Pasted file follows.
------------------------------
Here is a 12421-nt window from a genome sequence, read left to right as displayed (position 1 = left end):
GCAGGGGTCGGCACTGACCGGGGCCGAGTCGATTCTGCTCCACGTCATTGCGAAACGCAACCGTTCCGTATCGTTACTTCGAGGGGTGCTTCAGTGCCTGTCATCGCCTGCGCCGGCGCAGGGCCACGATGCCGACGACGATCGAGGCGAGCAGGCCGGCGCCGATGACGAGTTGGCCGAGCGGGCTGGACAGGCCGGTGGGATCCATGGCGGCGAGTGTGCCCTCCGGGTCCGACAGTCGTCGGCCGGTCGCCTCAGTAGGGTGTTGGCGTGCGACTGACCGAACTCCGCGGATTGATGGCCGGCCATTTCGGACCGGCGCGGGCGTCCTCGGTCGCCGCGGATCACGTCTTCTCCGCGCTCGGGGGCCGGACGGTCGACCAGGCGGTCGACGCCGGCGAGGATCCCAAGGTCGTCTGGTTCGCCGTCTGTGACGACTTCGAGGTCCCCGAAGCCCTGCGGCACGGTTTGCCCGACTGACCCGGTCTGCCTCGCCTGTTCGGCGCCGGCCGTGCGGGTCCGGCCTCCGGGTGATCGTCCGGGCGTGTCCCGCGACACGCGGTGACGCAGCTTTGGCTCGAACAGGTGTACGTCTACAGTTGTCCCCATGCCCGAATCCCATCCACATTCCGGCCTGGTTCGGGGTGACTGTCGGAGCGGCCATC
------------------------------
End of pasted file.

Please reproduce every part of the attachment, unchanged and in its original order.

Here is a 12421-nt window from a genome sequence, read left to right as displayed (position 1 = left end):
GCAGGGGTCGGCACTGACCGGGGCCGAGTCGATTCTGCTCCACGTCATTGCGAAACGCAACCGTTCCGTATCGTTACTTCGAGGGGTGCTTCAGTGCCTGTCATCGCCTGCGCCGGCGCAGGGCCACGATGCCGACGACGATCGAGGCGAGCAGGCCGGCGCCGATGACGAGTTGGCCGAGCGGGCTGGACAGGCCGGTGGGATCCATGGCGGCGAGTGTGCCCTCCGGGTCCGACAGTCGTCGGCCGGTCGCCTCAGTAGGGTGTTGGCGTGCGACTGACCGAACTCCGCGGATTGATGGCCGGCCATTTCGGACCGGCGCGGGCGTCCTCGGTCGCCGCGGATCACGTCTTCTCCGCGCTCGGGGGCCGGACGGTCGACCAGGCGGTCGACGCCGGCGAGGATCCCAAGGTCGTCTGGTTCGCCGTCTGTGACGACTTCGAGGTCCCCGAAGCCCTGCGGCACGGTTTGCCCGACTGACCCGGTCTGCCTCGCCTGTTCGGCGCCGGCCGTGCGGGTCCGGCCTCCGGGTGATCGTCCGGGCGTGTCCCGCGACACGCGGTGACGCAGCTTTGGCTCGAACAGGTGTACGTCTACAGTTGTCCCCATGCCCGAATCCCATCCACATTCCGGCCTGGTTCGGGGTGACTGTCGGAGCGGCCATC